November 6, 2018 - Joseph Hammond
November 6, 2018 - Joseph Hammond
June 29, 2018 - Saskia Kawczynski
May 18, 2018 - Taras Kuzio
April 26, 2018 - Dominik P. Jankowski
December 13, 2017 - Cyrille Bret and Florent Parmentier
Some 25 years ago, warfare and international security were understood more or less solely through the lens of military features. The changing nature of threats to security has determined a change in the way security is perceived, encompassing today threats from a variety of sectors such as political, economic, societal, militarily or environmental. Although not new, hybrid threats pose one of the biggest risks in the contemporary security and political environment since they comprise a mixture of means (i.e. technological, financial, diplomatic, legal, economic and military) intended to exploit weaknesses and undermine governments, government agencies and the democratic process hinder the decision making process.
August 21, 2017 - Agnieszka Pikulicka-Wilczewska
Kaliningrad Oblast – Russia`s westernmost region physically separated from the mainland – has reappeared in the forefront of international security-related discourse. Liberated from virtually complete isolation with the fall of the Soviet Union, this territory was hoped to soon turn into a prosperous “bridge of co-operation” between Russia and the West.
August 2, 2017 - Sergey Sukhankin
It is no surprise that the international community has become more preoccupied with the diplomatic relations between Estonia and Russia. While interest in the country’s political affairs is not particularly new, the increasing tensions between the Baltic states and Russia continue to alarm those who fear the possibility of conflict.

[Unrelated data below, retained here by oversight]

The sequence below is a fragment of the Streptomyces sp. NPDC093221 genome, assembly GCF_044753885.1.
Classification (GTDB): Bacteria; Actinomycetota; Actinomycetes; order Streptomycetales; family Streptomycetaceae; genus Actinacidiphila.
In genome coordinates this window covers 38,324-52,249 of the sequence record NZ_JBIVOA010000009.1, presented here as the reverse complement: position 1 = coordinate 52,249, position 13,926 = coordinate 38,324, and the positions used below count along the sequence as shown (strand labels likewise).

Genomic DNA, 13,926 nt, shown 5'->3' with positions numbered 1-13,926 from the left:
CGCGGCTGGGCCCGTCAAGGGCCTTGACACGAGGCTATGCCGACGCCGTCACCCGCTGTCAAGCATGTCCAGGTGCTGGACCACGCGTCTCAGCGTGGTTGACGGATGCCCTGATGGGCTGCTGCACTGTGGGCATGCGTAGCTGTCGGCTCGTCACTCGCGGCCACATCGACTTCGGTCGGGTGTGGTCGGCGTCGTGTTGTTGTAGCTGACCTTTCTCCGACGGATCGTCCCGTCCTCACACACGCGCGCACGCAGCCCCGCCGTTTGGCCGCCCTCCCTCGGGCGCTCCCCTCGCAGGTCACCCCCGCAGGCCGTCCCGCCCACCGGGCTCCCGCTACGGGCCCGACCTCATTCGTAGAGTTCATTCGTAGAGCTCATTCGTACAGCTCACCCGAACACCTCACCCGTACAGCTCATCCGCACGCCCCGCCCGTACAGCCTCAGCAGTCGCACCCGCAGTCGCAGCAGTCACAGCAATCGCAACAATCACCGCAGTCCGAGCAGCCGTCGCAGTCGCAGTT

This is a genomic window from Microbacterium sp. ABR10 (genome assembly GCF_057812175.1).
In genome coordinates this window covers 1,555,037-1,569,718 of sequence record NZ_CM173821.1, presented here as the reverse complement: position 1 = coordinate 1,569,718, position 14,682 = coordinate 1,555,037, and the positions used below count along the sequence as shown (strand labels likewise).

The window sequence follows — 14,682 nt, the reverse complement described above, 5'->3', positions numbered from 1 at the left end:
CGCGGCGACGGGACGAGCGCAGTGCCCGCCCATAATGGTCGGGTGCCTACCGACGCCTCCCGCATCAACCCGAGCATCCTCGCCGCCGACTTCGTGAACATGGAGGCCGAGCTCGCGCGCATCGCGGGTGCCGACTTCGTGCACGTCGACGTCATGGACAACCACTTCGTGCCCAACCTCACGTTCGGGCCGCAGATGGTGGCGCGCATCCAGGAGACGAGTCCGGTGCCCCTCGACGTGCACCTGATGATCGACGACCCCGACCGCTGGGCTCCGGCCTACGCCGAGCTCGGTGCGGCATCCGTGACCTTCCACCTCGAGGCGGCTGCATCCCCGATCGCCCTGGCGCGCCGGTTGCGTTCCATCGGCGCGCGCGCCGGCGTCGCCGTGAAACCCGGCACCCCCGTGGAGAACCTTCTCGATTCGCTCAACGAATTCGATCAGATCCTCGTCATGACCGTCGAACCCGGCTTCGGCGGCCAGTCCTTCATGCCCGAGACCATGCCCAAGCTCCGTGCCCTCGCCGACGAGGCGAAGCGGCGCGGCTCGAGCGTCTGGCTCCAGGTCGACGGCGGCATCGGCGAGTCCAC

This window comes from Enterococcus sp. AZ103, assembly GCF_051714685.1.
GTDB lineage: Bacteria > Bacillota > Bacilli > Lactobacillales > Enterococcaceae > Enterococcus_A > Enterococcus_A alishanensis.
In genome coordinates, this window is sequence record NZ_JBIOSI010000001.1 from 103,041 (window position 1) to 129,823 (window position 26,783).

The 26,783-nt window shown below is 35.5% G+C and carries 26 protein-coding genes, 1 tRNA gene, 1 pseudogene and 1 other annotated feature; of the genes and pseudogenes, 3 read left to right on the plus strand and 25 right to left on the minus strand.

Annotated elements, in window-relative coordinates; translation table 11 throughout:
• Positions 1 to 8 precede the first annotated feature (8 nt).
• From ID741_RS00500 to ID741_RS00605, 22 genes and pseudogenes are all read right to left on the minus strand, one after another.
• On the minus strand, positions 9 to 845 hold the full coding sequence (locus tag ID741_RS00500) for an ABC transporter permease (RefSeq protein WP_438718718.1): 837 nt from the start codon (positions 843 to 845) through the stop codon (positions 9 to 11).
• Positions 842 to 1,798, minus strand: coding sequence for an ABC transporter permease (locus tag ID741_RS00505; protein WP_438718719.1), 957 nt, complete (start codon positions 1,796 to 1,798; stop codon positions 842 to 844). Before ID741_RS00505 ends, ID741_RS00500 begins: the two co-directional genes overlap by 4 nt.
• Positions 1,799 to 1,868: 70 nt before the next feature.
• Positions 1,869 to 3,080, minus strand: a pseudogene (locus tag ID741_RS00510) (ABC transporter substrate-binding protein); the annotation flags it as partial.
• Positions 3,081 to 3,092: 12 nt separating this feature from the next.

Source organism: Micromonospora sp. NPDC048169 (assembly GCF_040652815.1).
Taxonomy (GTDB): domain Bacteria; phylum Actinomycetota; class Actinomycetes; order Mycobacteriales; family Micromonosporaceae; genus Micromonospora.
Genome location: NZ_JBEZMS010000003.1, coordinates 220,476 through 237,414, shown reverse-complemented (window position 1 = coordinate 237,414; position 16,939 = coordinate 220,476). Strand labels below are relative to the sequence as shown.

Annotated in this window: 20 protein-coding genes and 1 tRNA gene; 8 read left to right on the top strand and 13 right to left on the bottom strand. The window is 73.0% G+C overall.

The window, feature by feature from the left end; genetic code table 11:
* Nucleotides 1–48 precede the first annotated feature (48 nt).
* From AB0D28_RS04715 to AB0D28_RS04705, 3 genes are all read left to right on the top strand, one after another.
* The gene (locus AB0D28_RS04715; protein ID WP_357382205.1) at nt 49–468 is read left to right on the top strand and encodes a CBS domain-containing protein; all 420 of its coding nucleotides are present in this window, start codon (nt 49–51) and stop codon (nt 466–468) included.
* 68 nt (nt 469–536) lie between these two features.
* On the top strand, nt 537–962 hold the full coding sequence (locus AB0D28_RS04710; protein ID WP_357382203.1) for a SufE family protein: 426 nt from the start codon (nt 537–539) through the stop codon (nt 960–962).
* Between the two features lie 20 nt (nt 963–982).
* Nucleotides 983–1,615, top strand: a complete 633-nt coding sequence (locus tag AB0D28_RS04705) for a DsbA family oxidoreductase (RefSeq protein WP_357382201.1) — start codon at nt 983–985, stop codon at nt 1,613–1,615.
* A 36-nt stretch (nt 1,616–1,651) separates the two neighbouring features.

June 12, 2017 - Silviu Kondan
President Donald Trump’s NATO policy is confusing. Regardless of the administration’s evolving National Security Strategy, United States’ role in Europe is in transition. Trump’s March 17th meeting with the German Chancellor Angela Merkel reiterated his America First emphasis at home, and an insistence that other NATO members “pay their fair share” abroad. A picture a "Perfect Storm" of Russian military resurgence, European Union instability skating on thin politico-economic ice and a 20 trillion dollars US cold front. This Trans-Atlantic ice age is capable of putting the freeze on any potential “warming” of the Alliance’s regional security efforts. To make the move from a more measured Western European Allied Assurance (2014 Wales Summit) to greater Russian Deterrence (2016 Warsaw Summit) NATO will require greater operational funding. With "Great Recession" contagion and an anaemic economic growth the question we should be asking is whether NATO can afford another Cold War. Past performance is no guarantee of future results. Yet the cold, hard truth comes down to cold, hard cash.
April 18, 2017 - Scott Carlson
Georgia is among those few former Soviet countries that fought for independence. The euphoric sense of freedom in the wake of the dissolution of the Soviet Union, however, started to slip away soon as the disturbing reality of the Soviet legacy took over before Georgians’ eyes. Living for nearly 70 years under the Russian yoke had completely incapacitated their ability to self-govern. Inexperienced in how to build up state institutions from scratch in a way which would safeguard the inclusivity and diversity of their traditionally heterogeneous society, Georgians became embroiled in a string of ethnic and civil wars throughout the 1990s. The initial attempt to embrace freedom of expression, market economy and other western values, so alien to the Soviet system, backfired as Georgia slowly descended into poverty and chaos.
March 16, 2017 - Shalva Dzidziguri